Guide to New Zealand Wines
Though much smaller than its neighbor Australia, New Zealand is making a big impact on the world wine scene. This pristine country comprises two major islands, the North and South, both of which house major wine regions. With a combined length of 1,000 miles, the islands of New Zealand are home to almost 500 wineries.
The unique characteristics of New Zealand are many, starting with its geographic location and expanding into diverse terrains and a vast range of soil types. The climatic conditions in New Zealand are predominantly cool due to strong maritime influences. No point on either island is more than 70 miles from the ocean. Though susceptible to heavy rains, New Zealand viticulturists have found microclimates and soil areas that have a long, slow growing season and moderate rainfall. This produces fruit with more flavor, finesse and higher acidity.
While the first small vineyard was started in 1819 by an English missionary, it was New Zealand’s Dalmatian immigrants (Yugoslavians) who settled the North Island at the turn of the century who were the true wine pioneers. Their plantings provided the basis for the current wine industry, which continues to be owned and operated by the descendants of those immigrants.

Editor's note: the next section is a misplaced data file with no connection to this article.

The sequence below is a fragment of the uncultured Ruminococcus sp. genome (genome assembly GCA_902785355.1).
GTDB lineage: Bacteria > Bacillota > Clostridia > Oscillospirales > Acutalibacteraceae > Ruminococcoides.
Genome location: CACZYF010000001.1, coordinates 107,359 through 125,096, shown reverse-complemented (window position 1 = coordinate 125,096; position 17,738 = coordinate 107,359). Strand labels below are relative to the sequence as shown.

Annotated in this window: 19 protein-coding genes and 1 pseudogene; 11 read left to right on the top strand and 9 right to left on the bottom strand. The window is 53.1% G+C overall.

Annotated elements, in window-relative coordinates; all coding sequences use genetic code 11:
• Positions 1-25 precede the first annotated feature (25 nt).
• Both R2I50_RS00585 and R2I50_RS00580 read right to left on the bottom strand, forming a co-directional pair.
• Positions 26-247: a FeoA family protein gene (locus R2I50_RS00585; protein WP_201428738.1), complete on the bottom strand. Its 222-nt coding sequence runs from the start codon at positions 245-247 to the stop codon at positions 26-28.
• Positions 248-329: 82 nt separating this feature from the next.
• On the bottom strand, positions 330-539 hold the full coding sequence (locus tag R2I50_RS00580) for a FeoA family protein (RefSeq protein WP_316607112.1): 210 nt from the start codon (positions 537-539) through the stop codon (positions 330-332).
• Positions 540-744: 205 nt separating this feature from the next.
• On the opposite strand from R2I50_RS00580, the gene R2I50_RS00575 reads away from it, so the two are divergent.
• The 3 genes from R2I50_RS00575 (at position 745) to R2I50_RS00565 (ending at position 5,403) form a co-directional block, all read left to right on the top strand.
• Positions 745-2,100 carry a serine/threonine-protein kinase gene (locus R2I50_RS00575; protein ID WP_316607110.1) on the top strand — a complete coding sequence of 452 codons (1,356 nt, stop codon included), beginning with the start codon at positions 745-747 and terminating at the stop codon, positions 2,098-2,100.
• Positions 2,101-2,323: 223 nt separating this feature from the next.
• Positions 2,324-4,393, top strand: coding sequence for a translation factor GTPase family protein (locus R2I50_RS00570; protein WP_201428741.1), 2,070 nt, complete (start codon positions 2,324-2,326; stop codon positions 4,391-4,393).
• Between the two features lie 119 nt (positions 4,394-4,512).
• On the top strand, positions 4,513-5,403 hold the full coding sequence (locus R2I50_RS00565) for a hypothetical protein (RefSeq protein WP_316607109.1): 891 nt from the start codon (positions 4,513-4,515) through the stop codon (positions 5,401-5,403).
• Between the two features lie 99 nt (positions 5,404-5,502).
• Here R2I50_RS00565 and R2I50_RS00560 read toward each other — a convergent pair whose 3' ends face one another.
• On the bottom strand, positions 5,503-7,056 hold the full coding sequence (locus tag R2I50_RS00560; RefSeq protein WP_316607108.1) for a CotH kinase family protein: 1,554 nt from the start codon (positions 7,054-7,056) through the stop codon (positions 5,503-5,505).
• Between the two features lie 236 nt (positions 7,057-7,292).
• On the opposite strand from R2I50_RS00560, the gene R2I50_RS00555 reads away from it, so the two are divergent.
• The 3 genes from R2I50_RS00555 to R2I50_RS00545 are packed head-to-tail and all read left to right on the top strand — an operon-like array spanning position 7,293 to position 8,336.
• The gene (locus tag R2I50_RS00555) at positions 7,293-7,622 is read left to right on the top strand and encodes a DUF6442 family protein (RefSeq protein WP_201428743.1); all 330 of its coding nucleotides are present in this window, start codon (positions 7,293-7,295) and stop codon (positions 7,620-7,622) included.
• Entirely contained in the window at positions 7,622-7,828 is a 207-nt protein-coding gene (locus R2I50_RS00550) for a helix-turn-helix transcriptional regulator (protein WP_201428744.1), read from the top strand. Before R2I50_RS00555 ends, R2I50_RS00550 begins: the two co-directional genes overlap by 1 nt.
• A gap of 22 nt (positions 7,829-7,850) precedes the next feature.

The modern wine industry in New Zealand was late in developing compared to Australia and the United States. In 1960, the country had only 1,000 acres of vines, mostly planted around Auckland. By 1980, it had grown to 14,000 acres with the discovery of the Marlborough region on the South Island. Today New Zealand has almost 50,000 acres of vines planted on both islands combined.
New Zealand’s Sauvignon Blanc has set international benchmarks. Other varietals helping New Zealand wines pave the way in the wine world are Chardonnay, Pinot Noir, Cabernet Sauvignon and Merlot. Initially the most widely planted grape was the German varietal Müller-Thurgau, as New Zealand’s climate was thought to closely resemble the Rhineland. In reality, New Zealand’s Northern Hemisphere equivalent runs from Bordeaux down to southern Spain, giving some regions the climatic conditions similar to the best winegrowing regions in Europe.
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